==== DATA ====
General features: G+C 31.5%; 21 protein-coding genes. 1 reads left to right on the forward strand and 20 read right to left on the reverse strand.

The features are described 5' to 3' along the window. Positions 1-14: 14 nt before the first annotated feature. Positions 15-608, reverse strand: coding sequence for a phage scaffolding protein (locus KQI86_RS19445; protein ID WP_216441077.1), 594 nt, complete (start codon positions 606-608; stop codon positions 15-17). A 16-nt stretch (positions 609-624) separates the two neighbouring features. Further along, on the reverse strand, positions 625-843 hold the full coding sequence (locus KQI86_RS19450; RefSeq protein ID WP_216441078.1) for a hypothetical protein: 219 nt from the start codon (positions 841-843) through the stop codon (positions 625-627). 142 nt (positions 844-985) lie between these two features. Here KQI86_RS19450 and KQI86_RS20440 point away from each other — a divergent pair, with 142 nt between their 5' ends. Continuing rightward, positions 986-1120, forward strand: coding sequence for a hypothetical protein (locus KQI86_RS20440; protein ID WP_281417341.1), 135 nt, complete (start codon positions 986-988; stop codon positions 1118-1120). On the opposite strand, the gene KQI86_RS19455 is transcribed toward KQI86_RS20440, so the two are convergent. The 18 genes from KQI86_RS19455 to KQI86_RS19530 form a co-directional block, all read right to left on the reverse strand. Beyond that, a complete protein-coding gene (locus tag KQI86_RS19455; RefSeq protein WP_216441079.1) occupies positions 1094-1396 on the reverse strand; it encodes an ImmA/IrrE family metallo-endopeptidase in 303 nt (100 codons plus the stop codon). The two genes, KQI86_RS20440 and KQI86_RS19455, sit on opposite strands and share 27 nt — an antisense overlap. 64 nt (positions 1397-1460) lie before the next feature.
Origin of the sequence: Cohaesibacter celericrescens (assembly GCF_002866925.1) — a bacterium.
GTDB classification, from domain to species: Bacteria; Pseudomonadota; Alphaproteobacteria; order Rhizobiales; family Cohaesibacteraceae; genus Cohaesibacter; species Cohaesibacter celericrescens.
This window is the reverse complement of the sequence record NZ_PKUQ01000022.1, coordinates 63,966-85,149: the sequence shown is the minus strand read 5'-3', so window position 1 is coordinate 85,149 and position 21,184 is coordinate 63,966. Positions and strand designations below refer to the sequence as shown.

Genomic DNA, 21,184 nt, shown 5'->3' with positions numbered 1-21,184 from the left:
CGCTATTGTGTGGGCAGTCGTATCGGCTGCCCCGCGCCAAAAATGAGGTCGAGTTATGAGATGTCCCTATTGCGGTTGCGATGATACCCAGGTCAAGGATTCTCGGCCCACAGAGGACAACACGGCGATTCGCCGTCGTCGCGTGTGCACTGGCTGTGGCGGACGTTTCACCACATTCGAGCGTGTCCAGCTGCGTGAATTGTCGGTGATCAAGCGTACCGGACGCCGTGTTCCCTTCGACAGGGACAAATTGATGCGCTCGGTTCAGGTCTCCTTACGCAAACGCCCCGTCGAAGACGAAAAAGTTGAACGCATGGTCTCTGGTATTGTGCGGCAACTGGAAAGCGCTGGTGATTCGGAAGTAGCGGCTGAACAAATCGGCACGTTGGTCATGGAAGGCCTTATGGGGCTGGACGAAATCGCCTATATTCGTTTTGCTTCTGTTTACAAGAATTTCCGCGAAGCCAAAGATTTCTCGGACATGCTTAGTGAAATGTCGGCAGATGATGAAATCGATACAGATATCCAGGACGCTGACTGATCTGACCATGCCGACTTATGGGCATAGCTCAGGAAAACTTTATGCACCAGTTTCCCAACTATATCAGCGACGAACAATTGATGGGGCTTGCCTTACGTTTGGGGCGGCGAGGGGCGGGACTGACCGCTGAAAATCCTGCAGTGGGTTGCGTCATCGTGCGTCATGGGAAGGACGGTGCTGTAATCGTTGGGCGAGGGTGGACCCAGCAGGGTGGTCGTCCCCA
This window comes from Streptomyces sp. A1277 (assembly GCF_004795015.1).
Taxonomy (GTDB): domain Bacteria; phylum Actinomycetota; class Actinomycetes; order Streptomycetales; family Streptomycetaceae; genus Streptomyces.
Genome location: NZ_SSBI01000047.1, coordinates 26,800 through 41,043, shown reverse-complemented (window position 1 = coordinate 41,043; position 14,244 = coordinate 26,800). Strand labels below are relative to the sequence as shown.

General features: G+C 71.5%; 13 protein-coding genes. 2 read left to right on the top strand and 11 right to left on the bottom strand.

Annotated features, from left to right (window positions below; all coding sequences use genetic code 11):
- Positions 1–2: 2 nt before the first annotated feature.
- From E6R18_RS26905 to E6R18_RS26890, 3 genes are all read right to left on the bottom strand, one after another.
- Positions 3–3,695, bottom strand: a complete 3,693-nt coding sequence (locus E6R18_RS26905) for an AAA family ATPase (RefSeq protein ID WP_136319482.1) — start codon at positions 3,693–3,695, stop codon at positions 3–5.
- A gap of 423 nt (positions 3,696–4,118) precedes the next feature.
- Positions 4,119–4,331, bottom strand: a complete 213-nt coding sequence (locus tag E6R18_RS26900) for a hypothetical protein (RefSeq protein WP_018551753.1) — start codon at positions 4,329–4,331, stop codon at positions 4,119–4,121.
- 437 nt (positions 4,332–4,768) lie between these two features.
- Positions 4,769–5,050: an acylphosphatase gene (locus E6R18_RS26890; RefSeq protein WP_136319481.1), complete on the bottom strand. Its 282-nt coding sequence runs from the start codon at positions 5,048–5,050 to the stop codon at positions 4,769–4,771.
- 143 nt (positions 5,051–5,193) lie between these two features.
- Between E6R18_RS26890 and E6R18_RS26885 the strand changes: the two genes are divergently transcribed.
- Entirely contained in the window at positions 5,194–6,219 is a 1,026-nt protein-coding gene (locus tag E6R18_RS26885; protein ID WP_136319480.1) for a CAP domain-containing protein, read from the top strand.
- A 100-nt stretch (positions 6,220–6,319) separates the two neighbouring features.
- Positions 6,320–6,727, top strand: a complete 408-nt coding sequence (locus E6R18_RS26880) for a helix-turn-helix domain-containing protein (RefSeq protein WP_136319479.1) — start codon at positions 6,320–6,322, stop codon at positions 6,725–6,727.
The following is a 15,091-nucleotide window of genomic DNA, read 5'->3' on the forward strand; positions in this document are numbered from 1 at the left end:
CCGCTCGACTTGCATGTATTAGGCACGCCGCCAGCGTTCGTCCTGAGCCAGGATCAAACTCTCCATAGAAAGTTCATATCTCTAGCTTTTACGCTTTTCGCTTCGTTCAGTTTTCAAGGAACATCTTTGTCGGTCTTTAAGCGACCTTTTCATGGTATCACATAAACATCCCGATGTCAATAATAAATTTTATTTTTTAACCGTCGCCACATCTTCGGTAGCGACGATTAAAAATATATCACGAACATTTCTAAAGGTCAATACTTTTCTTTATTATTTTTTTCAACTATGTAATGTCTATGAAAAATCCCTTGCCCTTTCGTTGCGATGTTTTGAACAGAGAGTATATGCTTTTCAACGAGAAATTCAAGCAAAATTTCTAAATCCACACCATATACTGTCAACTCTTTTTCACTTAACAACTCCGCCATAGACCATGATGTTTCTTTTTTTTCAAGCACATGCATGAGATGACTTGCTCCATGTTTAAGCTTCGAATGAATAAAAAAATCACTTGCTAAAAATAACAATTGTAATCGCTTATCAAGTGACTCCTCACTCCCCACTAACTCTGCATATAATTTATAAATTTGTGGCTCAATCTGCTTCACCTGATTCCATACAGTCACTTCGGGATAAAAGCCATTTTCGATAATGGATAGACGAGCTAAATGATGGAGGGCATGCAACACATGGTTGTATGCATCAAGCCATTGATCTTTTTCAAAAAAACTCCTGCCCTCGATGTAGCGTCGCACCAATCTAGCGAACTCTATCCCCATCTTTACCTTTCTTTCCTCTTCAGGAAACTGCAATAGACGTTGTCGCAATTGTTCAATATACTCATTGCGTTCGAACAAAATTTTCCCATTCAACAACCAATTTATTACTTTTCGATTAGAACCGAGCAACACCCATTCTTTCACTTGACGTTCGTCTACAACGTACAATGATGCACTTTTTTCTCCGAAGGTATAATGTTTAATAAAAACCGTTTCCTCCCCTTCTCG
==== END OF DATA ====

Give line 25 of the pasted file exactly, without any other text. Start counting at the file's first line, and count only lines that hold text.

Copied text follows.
The following is a 15,091-nucleotide window of genomic DNA, read 5'->3' on the forward strand; positions in this document are numbered from 1 at the left end: